Top Shot or Not? - Part I

Ruben Villarreal
Top Shot or Not? - Part I
The venerable Penn 6/0, though still great with mono, is not a good candidate to receive Spectra line.

Manufacturing and materials technology have brought much to the sport of fishing. Advances in robotics and computer automation have made it possible to weave high-density polyethylene fibers into a uniform braided fishing line. Today, braided lines such as Power Pro, Sufix Performance Braid, Spider Wire, Line One Jerry Brown, and Momoi Diamond Braid, are becoming increasingly popular. Spectra lines are incredibly strong and much thinner than monofilament, allowing more line to be packed on the spool and the thought of a strong fish emptying your reel and breaking off is becoming a thing of the past. The path was not always smooth though, many tried and true reels just were not up to the task of fighting fish on no-stretch line. Reel frames, gear teeth, spool arbors and drag systems designed for fishing with monofilament line could not take the strain and, so naturally, another generation of tackle was born.

Not all reels make good candidates for use with Spectra line; two-piece spools, flimsy frames and weak drag systems need not apply. Frame materials have evolved from earlier post styles to one-piece graphite and aluminum machined from solid bar stock. Aluminum frames are especially well-suited given their light weight, rigidity, and heat sink attributes. Along with reel frames, not all traditional spool designs are a match for braid. Great pressure is exerted on spools when braided line is wound tightly during installation to eliminate line "dig in" and also during a prolonged fish fight. A two-piece spool can separate and some solid spools can bend and warp. Solid spools of chrome over brass, graphite composite and aluminum are better suited to the task. Traditional drag systems don't cut it either. Reels that fit in one hand and function perfectly with stretchy 50-pound mono are now being filled with no-stretch 100-pound braid and the drag washer diameter and material they are made from must be up to the test. A host of manufacturers have answered these calls and we now have choices like the Daiwa (Salitist lever drag and Sealine lever drag), Accurate ( Boss and ATD series) and Shimano (Torsa, Tallica, and Tiagra series).

Now Spectra line may be the greatest thing since sliced bread in some ways, but not so in others; hence the title, "Top shot or not?" The three main applications of Spectra lines are trolling, bottom fishing and drift fishing. In trolling, anglers quickly tire of holding heavy reels required to accommodate a large quantity of mono line. Therefore, a rush to lighter reels capable of high drag settings came naturally. In blue water bottom fishing, heavy Spectra lines of 150-250 pound strength are helping anglers land very big groupers, amberjack and red snapper like never before. Not only does no-stretch increase overall angling efficiency, greater abrasion resistance pays off big time when playing tug of war over sticky rig pilings, wrecks and rocks. Those days of the big one getting away because you "were only going out 20 miles for kings" but that rare wahoo or sailfish took the bait are fading fast.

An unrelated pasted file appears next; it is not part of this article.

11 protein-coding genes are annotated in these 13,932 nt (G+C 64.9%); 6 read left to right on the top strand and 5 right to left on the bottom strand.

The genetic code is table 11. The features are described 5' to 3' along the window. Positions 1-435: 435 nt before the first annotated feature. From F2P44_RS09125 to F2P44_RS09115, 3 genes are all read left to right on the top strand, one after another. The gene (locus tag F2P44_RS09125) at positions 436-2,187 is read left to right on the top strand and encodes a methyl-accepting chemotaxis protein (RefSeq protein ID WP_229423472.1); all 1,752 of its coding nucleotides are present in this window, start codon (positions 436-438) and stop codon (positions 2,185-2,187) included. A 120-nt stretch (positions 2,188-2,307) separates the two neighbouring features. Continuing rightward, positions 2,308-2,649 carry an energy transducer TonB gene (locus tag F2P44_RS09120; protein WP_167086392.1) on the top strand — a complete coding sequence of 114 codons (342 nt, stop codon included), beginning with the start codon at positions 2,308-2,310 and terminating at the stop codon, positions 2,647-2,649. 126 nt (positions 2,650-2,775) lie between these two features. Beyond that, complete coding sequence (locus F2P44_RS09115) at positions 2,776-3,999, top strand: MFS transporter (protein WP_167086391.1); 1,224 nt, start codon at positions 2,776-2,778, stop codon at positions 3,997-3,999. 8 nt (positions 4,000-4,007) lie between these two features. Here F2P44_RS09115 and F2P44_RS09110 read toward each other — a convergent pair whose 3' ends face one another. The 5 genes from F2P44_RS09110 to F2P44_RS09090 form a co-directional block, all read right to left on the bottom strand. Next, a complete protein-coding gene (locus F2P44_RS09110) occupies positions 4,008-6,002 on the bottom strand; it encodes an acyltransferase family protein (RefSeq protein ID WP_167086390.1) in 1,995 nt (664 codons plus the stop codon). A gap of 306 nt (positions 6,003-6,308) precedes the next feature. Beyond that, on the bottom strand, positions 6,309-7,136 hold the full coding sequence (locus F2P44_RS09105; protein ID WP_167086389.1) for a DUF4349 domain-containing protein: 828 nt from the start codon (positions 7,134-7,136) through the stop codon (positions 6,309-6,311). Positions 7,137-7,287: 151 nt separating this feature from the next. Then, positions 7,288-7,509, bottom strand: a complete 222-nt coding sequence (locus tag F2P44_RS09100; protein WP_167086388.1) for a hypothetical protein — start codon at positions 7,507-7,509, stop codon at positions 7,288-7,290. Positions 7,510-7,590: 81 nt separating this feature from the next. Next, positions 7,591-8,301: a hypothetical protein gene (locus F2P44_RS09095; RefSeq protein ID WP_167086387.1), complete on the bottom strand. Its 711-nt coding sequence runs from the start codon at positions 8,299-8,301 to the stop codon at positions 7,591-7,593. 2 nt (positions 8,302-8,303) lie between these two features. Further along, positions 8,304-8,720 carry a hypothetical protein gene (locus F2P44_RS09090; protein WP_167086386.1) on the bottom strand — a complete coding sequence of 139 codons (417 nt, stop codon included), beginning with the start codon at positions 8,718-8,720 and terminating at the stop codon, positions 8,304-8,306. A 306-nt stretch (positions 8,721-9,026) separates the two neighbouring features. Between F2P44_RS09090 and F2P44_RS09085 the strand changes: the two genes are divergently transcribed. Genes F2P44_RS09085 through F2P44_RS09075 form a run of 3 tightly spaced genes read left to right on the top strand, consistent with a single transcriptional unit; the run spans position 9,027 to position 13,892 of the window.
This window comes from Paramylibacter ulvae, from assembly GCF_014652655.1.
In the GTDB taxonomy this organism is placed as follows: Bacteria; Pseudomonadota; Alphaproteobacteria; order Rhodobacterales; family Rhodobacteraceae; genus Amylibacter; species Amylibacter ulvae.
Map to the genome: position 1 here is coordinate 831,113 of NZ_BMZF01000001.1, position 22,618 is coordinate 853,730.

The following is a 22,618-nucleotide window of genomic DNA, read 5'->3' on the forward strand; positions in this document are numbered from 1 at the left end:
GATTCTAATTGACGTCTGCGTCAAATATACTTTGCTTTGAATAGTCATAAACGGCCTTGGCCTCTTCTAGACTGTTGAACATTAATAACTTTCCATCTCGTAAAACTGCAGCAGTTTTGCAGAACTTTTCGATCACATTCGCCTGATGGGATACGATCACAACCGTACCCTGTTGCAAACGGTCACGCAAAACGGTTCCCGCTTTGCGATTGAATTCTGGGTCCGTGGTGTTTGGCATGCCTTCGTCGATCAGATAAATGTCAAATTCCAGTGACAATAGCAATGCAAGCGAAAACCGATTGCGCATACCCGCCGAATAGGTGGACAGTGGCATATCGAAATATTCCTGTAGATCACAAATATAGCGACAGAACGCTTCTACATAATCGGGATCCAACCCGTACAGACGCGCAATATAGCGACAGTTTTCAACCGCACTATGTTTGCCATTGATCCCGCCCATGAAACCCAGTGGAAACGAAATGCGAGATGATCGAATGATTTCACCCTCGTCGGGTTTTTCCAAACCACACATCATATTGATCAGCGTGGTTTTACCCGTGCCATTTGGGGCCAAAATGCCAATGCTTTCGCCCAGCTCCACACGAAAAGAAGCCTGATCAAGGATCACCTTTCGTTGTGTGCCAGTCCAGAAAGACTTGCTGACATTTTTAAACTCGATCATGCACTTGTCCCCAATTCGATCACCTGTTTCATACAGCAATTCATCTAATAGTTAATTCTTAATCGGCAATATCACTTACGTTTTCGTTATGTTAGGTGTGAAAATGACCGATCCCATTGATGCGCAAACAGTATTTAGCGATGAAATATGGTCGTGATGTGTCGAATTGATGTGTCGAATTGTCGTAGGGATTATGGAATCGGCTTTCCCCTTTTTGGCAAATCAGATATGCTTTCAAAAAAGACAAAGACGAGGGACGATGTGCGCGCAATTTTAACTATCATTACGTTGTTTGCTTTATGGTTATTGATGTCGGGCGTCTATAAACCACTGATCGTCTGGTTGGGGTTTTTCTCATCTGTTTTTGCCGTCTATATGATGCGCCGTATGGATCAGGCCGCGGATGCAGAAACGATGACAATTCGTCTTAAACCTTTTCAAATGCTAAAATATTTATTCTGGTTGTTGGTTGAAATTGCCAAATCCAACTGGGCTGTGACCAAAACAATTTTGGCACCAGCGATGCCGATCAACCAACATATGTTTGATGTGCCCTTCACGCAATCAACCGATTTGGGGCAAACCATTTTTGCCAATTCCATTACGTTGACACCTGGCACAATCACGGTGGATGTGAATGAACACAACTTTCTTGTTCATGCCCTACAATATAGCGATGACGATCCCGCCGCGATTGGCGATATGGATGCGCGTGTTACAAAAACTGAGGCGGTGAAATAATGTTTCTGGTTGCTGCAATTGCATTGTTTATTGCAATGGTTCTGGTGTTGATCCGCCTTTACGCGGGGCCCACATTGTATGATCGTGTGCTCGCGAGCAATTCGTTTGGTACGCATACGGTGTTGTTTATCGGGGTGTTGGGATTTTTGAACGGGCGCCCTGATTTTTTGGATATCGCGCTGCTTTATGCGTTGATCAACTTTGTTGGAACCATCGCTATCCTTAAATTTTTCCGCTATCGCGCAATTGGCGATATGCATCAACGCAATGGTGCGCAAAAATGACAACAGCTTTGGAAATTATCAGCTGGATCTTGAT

Applying a top shot of heavy mono to braid can be the ticket for landing pelagic species such as, ling, kingfish, wahoo, shark, tuna, dorado and billfish that you would have little chance of landing with only monofilament on your reel. My normal MO here is filling a reel one of three ways; 1/2, 3/4, or completely full, depending on the species targeted, the size of the reel, and whether I plan to troll , bottom fishing or drift. A long top shot of heavy mono over a half or three-quarter filling of Spectra is especially applicable to trolling for billfish. There are two reasons for this; wiring a fish on Spectra can mean getting cut to the bone by the extremely thin line, not to mention that the long top shot allows enough stretch to eliminate pulled hooks during the fight. A chunking or setup for fly lining flying fish will see a reel get 3/4 to almost completely fill with Spectra due to sink rate and less drag in the water the flying fish has to pull against. A reel used for heavy bottom fishing is completely filled with Spectra for the zero stretch, greater sensitivity and abrasion resistance.

Joining Spectra to monofilament brings another set of concerns. Everyday knots are not recommended given the slick outer texture of Spectra lines. Next month we will discuss knots for joining solid Spectra to monofilament and also joining hollow core Spectra and mono. Best wishes for great fishing and an enjoyable Thanksgiving holiday.